It’s been a tough year for small businesses. Many have had to adapt fast as lockdowns were introduced, local restrictions came in and consumer demands changed. One of those businesses was royal glovemakers, Cornelia James.
As a brand that’s been making gloves for the Royal Family and customers since the 1940s they’ve had to continuously change with the market and trends. But one thing that hasn’t changed over the years is their commitment to creating beautiful gloves using traditional methods.
We spoke to Freddie Lawson, Head of Product at Cornelia James, about how they’ve adapted as a business and the technology that has been helping them during the pandemic.
Tell us a bit about the business – when it was founded, and what you do?
We make gloves and were founded by my grandmother, Cornelia James, in 1946. Cornelia arrived in England as a refugee from Austria in 1939 fleeing the Nazis and was asked by British fashion designer Norman Hartnell to make gloves for the then Princess Elizabeth as a going away outfit after her wedding. This marked the beginning of a long association with the Royal Family, which continues today.
The majority of our business is selling gloves direct-to-consumers via our website across the world – the UK, US and Canada are our biggest markets.
How has the brand had to change and adapt over the years?
As a brand that’s been around since the 1940s – over 70 years – we’ve had to adapt constantly to make sure we’re keeping up with trends in the market. One of the biggest changes was pivoting to become an entirely direct-to-consumer business in 2012 to open up a broader customer base. This meant leaving behind our existing market of boutique retailers, which had become an increasingly complicated business to run.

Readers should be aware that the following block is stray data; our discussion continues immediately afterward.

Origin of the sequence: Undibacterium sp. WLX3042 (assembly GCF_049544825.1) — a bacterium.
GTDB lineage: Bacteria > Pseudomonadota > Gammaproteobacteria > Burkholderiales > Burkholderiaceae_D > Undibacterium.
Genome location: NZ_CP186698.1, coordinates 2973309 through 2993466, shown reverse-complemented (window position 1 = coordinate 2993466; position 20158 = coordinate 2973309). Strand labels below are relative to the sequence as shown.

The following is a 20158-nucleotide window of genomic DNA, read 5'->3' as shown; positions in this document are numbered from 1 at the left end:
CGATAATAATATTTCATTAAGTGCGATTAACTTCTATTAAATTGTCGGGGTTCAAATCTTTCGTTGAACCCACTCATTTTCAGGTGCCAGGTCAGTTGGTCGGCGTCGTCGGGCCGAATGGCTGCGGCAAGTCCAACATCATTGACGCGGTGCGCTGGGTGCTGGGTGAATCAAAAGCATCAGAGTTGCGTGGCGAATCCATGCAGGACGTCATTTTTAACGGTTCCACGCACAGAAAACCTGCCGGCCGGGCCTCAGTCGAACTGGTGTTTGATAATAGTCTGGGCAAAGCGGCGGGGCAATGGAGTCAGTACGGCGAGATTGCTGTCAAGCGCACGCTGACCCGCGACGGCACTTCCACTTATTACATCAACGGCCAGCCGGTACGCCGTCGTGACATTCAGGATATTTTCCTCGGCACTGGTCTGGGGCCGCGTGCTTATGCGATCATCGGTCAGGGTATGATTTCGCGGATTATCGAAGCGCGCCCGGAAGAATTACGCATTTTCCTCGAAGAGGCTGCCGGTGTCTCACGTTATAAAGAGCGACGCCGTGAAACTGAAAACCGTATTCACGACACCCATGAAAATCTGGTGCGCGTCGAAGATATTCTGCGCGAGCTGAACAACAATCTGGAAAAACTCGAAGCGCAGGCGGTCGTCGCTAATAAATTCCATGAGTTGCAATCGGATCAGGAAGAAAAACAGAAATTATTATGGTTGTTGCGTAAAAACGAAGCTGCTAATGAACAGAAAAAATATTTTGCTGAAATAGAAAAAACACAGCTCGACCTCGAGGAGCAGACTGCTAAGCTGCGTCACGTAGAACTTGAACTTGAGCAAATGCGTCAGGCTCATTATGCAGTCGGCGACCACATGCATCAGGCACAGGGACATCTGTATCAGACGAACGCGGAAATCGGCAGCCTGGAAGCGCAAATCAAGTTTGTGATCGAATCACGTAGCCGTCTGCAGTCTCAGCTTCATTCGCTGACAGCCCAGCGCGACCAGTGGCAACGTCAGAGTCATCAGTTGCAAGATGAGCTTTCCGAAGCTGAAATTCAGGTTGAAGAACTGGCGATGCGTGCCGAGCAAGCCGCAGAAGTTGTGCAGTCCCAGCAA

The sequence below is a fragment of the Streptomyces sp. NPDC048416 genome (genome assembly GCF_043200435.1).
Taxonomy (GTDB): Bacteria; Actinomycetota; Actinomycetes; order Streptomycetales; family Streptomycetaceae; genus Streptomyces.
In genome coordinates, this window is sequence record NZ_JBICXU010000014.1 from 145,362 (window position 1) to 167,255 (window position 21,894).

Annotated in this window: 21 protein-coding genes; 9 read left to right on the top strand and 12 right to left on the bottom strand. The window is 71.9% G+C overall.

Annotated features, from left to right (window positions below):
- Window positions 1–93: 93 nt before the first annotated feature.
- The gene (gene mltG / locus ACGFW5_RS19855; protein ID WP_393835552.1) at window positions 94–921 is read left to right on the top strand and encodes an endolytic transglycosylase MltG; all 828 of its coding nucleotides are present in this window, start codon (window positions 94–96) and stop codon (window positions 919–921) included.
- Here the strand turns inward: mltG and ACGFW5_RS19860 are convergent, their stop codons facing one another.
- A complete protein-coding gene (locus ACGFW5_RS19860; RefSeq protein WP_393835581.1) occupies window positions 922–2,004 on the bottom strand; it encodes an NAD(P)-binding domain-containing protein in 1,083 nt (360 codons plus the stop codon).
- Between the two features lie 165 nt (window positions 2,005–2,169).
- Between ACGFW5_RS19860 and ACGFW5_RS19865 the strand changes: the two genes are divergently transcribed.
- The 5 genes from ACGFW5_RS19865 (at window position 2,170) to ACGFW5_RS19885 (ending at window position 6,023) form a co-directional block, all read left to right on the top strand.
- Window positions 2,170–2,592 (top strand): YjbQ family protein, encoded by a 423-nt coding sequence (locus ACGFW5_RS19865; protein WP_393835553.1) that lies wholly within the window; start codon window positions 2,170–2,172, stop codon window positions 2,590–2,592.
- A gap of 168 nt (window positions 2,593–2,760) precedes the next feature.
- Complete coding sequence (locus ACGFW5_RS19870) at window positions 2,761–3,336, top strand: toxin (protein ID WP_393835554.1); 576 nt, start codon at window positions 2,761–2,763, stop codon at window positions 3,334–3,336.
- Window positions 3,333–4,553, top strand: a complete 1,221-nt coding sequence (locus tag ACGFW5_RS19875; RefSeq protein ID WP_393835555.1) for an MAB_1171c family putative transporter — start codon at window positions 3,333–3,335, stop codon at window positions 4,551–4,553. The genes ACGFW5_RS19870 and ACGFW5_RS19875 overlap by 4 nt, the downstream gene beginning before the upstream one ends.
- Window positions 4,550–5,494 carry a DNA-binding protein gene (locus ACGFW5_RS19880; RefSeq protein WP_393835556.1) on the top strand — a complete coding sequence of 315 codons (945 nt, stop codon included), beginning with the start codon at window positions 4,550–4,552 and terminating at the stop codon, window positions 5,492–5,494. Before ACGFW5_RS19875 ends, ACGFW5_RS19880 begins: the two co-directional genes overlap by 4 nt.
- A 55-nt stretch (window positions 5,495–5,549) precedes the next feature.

What is unique about the Cornelia James brand?
We’re proud that almost all of our gloves are still manufactured by our small team at a workshop in East Sussex. Our expert glovemakers each take ownership of making a complete pair of gloves from start to finish. Working in this way means we can be much more agile than some of our competitors who buy-in finished products from abroad. We’re proud to make high quality products and are lucky to have some of the best customers across the world, including famous faces from the Royal Family to Beyonce and Madonna.
How has COVID-19 impacted the business this year and what changes did you need to make?
The first lockdown was very challenging. Many of our team started working from home, which is difficult when you are also a manufacturing business. At the same time we had strong demand for our cotton gloves so had to work out how to improve our output. We pivoted our spring/summer focus away from wedding gloves towards cotton ones. We were able to partner with HeiQ Materials of Zurich and build their breakthrough antimicrobial technology, HeiQ Viroblock, into our cotton.
How has technology helped the business to grow?
Technology has been critical to us this year. Having some of our glovemaking team working remotely made it essential to start tracking all of our inventory down to each individual glove. This would have been nearly impossible without smart technology like Airtable, which allowed us to build a production management system quickly that worked with other tools such as Shopify.
How has technology helped you manage finances?
Xero has been an extremely valuable tool for us throughout COVID-19, especially for the first half of the year when we were doing all our accounting in house. Xero’s close integration with other tools such as Shopify and its simple reconciliation process, gave us a close-to real time view on our profit and loss without generating much administrative overhead. We have since taken on a remote accountant and the transparency of the platform made it extremely easy for us to bring her up to speed on our bookkeeping and accounts.
What lessons would you say the business has learnt from trading through a global pandemic?
Demand can change in quite surprising ways. At the outset of the pandemic, we were worried about our wedding market collapsing and it wasn’t easy to predict the surge in demand for other products like cotton gloves. We want to continue building on the work we’ve done this year to quickly adapt to emerging trends.